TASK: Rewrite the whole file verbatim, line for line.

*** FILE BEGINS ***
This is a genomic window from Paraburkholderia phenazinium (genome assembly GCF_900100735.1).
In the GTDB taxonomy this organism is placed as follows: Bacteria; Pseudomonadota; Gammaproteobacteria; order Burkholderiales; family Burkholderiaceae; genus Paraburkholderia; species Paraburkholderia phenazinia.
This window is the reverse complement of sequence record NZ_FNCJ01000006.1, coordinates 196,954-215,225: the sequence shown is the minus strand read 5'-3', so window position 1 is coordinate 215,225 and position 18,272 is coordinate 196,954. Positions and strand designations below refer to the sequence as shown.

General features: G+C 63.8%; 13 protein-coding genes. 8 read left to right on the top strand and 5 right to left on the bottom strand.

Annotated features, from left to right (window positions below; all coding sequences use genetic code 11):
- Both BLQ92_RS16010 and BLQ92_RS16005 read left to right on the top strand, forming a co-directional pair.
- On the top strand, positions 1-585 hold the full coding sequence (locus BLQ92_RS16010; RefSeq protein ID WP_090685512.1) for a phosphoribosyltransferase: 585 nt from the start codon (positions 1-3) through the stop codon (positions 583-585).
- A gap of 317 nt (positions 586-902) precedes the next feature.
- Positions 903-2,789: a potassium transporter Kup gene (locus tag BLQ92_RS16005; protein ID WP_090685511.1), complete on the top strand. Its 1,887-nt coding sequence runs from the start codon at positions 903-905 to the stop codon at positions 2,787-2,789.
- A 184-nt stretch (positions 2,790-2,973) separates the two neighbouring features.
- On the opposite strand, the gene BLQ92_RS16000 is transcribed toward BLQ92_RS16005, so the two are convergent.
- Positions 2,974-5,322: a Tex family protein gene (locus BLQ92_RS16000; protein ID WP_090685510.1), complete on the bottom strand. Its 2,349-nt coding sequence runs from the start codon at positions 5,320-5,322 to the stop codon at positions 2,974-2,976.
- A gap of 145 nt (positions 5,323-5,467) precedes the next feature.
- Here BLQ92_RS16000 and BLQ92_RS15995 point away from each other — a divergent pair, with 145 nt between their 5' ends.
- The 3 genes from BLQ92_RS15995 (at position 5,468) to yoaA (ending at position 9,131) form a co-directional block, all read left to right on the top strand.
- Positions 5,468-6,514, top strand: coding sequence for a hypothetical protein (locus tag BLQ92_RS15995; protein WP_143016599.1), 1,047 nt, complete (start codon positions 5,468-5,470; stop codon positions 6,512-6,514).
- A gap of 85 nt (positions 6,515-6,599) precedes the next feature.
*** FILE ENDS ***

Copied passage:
This is a genomic window from Paraburkholderia phenazinium (genome assembly GCF_900100735.1).
In the GTDB taxonomy this organism is placed as follows: Bacteria; Pseudomonadota; Gammaproteobacteria; order Burkholderiales; family Burkholderiaceae; genus Paraburkholderia; species Paraburkholderia phenazinia.
This window is the reverse complement of sequence record NZ_FNCJ01000006.1, coordinates 196,954-215,225: the sequence shown is the minus strand read 5'-3', so window position 1 is coordinate 215,225 and position 18,272 is coordinate 196,954. Positions and strand designations below refer to the sequence as shown.

General features: G+C 63.8%; 13 protein-coding genes. 8 read left to right on the top strand and 5 right to left on the bottom strand.

Annotated features, from left to right (window positions below; all coding sequences use genetic code 11):
- Both BLQ92_RS16010 and BLQ92_RS16005 read left to right on the top strand, forming a co-directional pair.
- On the top strand, positions 1-585 hold the full coding sequence (locus BLQ92_RS16010; RefSeq protein ID WP_090685512.1) for a phosphoribosyltransferase: 585 nt from the start codon (positions 1-3) through the stop codon (positions 583-585).
- A gap of 317 nt (positions 586-902) precedes the next feature.
- Positions 903-2,789: a potassium transporter Kup gene (locus tag BLQ92_RS16005; protein ID WP_090685511.1), complete on the top strand. Its 1,887-nt coding sequence runs from the start codon at positions 903-905 to the stop codon at positions 2,787-2,789.
- A 184-nt stretch (positions 2,790-2,973) separates the two neighbouring features.
- On the opposite strand, the gene BLQ92_RS16000 is transcribed toward BLQ92_RS16005, so the two are convergent.
- Positions 2,974-5,322: a Tex family protein gene (locus BLQ92_RS16000; protein ID WP_090685510.1), complete on the bottom strand. Its 2,349-nt coding sequence runs from the start codon at positions 5,320-5,322 to the stop codon at positions 2,974-2,976.
- A gap of 145 nt (positions 5,323-5,467) precedes the next feature.
- Here BLQ92_RS16000 and BLQ92_RS15995 point away from each other — a divergent pair, with 145 nt between their 5' ends.
- The 3 genes from BLQ92_RS15995 (at position 5,468) to yoaA (ending at position 9,131) form a co-directional block, all read left to right on the top strand.
- Positions 5,468-6,514, top strand: coding sequence for a hypothetical protein (locus tag BLQ92_RS15995; protein WP_143016599.1), 1,047 nt, complete (start codon positions 5,468-5,470; stop codon positions 6,512-6,514).
- A gap of 85 nt (positions 6,515-6,599) precedes the next feature.